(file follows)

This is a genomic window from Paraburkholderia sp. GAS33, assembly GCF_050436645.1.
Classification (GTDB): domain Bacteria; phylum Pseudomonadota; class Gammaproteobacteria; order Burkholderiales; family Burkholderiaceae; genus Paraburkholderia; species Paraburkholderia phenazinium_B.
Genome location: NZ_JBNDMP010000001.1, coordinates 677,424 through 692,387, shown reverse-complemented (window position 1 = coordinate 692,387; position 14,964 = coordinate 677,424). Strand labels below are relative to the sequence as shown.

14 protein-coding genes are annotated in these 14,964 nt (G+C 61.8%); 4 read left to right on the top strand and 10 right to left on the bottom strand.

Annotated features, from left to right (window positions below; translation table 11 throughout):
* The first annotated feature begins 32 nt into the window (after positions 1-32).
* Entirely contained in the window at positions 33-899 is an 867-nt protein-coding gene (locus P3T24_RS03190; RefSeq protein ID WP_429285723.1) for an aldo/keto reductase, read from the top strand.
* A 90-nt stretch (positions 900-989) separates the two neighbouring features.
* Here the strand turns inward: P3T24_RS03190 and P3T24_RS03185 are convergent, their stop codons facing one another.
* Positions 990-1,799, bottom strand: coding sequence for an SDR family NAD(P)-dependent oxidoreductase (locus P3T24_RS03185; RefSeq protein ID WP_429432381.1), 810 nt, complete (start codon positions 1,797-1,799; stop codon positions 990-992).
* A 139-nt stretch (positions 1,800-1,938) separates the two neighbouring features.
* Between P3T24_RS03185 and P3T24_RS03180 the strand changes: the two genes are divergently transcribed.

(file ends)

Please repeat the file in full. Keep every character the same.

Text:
This is a genomic window from Paraburkholderia sp. GAS33, assembly GCF_050436645.1.
Classification (GTDB): domain Bacteria; phylum Pseudomonadota; class Gammaproteobacteria; order Burkholderiales; family Burkholderiaceae; genus Paraburkholderia; species Paraburkholderia phenazinium_B.
Genome location: NZ_JBNDMP010000001.1, coordinates 677,424 through 692,387, shown reverse-complemented (window position 1 = coordinate 692,387; position 14,964 = coordinate 677,424). Strand labels below are relative to the sequence as shown.

14 protein-coding genes are annotated in these 14,964 nt (G+C 61.8%); 4 read left to right on the top strand and 10 right to left on the bottom strand.

Annotated features, from left to right (window positions below; translation table 11 throughout):
* The first annotated feature begins 32 nt into the window (after positions 1-32).
* Entirely contained in the window at positions 33-899 is an 867-nt protein-coding gene (locus P3T24_RS03190; RefSeq protein ID WP_429285723.1) for an aldo/keto reductase, read from the top strand.
* A 90-nt stretch (positions 900-989) separates the two neighbouring features.
* Here the strand turns inward: P3T24_RS03190 and P3T24_RS03185 are convergent, their stop codons facing one another.
* Positions 990-1,799, bottom strand: coding sequence for an SDR family NAD(P)-dependent oxidoreductase (locus P3T24_RS03185; RefSeq protein ID WP_429432381.1), 810 nt, complete (start codon positions 1,797-1,799; stop codon positions 990-992).
* A 139-nt stretch (positions 1,800-1,938) separates the two neighbouring features.
* Between P3T24_RS03185 and P3T24_RS03180 the strand changes: the two genes are divergently transcribed.